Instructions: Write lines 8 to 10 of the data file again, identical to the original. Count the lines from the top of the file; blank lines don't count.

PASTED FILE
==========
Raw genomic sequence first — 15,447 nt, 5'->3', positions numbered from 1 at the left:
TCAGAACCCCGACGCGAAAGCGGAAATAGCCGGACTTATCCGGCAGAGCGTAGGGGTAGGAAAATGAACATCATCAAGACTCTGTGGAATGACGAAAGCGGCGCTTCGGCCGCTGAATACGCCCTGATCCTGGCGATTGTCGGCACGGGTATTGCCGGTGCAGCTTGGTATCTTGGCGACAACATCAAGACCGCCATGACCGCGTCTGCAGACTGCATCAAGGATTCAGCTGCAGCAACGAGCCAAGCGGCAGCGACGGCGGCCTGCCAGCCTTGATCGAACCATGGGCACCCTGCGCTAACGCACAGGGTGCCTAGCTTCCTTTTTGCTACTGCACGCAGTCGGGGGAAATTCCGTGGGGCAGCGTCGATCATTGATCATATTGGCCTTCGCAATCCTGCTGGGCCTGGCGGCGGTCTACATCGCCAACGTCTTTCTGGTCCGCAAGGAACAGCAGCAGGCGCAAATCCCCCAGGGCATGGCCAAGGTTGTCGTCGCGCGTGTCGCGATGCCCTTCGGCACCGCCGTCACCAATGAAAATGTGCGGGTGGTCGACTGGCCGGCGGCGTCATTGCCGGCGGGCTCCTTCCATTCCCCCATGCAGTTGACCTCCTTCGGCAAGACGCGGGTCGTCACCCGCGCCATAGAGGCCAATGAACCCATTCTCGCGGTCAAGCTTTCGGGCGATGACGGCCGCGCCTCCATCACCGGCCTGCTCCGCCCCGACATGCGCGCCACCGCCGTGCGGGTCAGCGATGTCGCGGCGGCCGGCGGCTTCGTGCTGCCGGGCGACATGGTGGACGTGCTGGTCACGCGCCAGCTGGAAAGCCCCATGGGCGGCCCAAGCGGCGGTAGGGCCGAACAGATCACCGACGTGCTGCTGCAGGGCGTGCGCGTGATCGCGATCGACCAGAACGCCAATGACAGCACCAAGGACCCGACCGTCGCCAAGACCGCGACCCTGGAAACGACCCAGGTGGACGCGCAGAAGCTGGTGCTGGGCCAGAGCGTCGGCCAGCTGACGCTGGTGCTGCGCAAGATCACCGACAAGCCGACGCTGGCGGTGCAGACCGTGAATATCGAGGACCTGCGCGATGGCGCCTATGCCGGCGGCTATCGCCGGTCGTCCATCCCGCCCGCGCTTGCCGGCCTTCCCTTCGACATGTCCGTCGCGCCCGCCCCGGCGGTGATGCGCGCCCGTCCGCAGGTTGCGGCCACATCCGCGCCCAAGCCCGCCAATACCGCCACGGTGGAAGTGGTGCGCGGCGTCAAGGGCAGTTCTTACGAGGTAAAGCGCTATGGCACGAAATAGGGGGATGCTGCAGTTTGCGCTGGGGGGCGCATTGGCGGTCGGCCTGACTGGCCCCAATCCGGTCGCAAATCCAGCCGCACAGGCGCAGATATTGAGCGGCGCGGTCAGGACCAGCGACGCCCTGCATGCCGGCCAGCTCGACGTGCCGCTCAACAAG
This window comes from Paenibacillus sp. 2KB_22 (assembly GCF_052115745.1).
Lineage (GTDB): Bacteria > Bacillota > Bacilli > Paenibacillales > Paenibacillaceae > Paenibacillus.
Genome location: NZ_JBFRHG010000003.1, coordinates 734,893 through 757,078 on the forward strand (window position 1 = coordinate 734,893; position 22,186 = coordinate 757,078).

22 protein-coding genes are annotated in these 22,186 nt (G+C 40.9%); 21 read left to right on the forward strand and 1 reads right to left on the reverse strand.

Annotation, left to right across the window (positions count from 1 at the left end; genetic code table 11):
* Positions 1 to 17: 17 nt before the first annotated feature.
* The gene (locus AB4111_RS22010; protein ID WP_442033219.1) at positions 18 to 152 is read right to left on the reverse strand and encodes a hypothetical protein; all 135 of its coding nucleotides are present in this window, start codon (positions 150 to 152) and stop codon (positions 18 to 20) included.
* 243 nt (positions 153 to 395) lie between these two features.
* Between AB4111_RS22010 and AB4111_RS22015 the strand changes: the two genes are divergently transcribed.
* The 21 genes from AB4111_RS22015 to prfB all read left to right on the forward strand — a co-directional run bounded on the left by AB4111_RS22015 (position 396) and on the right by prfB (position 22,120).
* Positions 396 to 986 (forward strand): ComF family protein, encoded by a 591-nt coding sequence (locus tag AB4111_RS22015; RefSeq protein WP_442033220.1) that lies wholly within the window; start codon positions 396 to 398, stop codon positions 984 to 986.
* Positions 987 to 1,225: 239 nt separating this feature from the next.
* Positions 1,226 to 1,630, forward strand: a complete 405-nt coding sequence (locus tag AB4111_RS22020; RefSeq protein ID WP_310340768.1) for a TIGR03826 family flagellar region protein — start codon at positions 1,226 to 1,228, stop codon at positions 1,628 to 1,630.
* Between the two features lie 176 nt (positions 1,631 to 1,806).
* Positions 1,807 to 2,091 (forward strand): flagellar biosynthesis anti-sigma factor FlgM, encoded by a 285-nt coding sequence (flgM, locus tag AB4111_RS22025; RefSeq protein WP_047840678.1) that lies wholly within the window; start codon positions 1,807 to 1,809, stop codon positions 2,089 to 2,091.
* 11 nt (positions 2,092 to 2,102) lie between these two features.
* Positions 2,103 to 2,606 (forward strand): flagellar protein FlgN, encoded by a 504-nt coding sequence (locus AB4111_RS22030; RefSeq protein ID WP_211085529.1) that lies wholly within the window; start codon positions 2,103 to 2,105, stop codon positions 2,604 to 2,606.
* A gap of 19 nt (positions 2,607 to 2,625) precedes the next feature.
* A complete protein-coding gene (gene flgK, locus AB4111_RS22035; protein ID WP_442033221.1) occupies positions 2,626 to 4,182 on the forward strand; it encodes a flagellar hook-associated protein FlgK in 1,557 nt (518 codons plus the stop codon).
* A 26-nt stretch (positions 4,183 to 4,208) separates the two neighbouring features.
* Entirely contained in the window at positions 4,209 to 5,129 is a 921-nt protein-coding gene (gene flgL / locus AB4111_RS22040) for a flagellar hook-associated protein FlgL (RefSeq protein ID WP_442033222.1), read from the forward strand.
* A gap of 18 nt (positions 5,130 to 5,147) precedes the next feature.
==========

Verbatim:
* Positions 1 to 17: 17 nt before the first annotated feature.
* The gene (locus AB4111_RS22010; protein ID WP_442033219.1) at positions 18 to 152 is read right to left on the reverse strand and encodes a hypothetical protein; all 135 of its coding nucleotides are present in this window, start codon (positions 150 to 152) and stop codon (positions 18 to 20) included.
* 243 nt (positions 153 to 395) lie between these two features.